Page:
The eminent Italian litteratus and publisher brings learning and passion to this chronicle of the business of getting books into the hands of readers.
American bibliophiles covet books published by Knopf and the Modern Library. Italians look, foremost among other houses, to Adelphi, where Calasso (Ardor, 2014, etc.) has been working since its founding in 1962. With a look and feel that can’t be mistaken for books published by other houses, the books of Adelphi fulfill what the author considers chief among the criteria of artful publishing: “the capacity to give form to a plurality of books as though they were the chapters of a single book.” Describing publishing as, alternately, an example of what the French anthropologist Claude Lévi-Strauss called bricolage and, more modernly, as “a hybrid multimedia literary genre,” Calasso stakes a claim for both up-to-dateness and reverence for tradition—for, he argues, the best publisher ever was one of the first, the great Venetian printer and entrepreneur Aldus Manutius. But not too much up-to-dateness—for all that multimedia talk, the author spends a good part of this slender book arguing directly and indirectly with the American technology writer Kevin Kelly, whose embrace of e-books and an end of mass-produced physical books sends Calasso up the wall. Much of this collection hinges on some knowledge of Italian cultural affairs, or at least enough familiarity with history to appreciate a sentiment such as, “the writings of the Red Brigades are always hard going at the start.” But much, too, is pure celebration of books and the devotion to letters that good publishers evidence in abundance and excess, a good publisher being, as Calasso writes, “one who publishes one tenth of the books that he would like to, and perhaps ought to, publish.”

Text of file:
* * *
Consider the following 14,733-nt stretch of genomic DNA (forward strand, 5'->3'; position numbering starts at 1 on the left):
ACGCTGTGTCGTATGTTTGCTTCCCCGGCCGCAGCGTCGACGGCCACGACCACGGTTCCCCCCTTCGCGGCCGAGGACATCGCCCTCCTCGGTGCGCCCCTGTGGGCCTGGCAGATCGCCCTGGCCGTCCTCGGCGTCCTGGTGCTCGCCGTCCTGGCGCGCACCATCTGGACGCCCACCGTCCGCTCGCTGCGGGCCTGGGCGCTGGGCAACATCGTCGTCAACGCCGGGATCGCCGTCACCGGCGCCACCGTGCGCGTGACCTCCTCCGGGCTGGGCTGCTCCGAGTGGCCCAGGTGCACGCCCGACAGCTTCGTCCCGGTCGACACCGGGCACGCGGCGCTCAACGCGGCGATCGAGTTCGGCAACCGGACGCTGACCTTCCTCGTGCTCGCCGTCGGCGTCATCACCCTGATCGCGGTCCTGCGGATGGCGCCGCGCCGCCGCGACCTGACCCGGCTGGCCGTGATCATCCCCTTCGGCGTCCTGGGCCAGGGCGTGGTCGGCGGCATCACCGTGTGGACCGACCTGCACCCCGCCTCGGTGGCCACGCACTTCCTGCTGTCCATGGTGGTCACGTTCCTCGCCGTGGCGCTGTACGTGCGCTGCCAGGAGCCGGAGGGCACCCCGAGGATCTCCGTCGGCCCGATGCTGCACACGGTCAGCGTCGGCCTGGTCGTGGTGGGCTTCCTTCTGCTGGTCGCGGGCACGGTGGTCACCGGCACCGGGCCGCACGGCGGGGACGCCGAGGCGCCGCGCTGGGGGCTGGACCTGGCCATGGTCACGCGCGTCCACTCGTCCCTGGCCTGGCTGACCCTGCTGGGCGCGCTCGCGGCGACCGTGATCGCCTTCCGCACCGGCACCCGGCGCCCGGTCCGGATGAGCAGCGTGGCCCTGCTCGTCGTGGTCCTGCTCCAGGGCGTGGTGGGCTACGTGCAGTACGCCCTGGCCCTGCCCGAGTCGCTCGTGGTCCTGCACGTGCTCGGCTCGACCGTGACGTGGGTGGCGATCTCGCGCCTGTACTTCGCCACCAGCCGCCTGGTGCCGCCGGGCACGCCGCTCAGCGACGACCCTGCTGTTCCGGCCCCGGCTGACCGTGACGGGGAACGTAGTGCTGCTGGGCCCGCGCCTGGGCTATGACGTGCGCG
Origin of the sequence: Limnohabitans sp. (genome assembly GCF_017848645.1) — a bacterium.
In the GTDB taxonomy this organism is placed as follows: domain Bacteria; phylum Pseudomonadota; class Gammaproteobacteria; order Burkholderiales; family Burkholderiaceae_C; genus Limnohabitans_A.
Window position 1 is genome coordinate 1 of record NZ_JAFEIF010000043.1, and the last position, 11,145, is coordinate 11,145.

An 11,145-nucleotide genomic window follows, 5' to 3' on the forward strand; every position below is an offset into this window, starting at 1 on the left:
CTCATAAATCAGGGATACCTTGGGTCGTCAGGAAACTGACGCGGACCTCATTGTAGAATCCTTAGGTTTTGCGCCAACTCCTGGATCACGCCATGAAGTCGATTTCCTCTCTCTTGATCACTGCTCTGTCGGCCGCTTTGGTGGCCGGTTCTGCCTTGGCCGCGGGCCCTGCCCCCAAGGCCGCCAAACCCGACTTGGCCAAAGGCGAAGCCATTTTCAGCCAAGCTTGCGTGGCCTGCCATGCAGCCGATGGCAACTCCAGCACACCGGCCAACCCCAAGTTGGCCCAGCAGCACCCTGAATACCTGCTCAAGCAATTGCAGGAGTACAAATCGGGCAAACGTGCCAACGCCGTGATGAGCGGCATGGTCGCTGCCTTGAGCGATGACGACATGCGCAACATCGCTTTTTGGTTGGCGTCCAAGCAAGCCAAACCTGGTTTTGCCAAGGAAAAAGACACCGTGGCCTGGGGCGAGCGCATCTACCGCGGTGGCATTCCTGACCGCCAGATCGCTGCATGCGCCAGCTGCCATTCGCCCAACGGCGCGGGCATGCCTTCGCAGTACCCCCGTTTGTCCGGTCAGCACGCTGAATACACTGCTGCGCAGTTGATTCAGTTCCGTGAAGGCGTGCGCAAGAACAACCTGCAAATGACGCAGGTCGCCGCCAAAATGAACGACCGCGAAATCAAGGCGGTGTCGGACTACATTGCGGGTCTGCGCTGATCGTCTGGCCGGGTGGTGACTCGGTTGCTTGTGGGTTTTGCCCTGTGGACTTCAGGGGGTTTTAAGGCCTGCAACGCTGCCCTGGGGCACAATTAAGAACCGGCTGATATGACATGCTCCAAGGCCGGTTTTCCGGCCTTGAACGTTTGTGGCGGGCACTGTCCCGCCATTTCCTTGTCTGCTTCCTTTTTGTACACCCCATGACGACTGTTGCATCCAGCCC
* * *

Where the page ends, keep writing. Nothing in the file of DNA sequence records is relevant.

A treat for book lovers, especially those who lust for the productions of Feltrinelli, Bompiani, and, of course, Adelphi.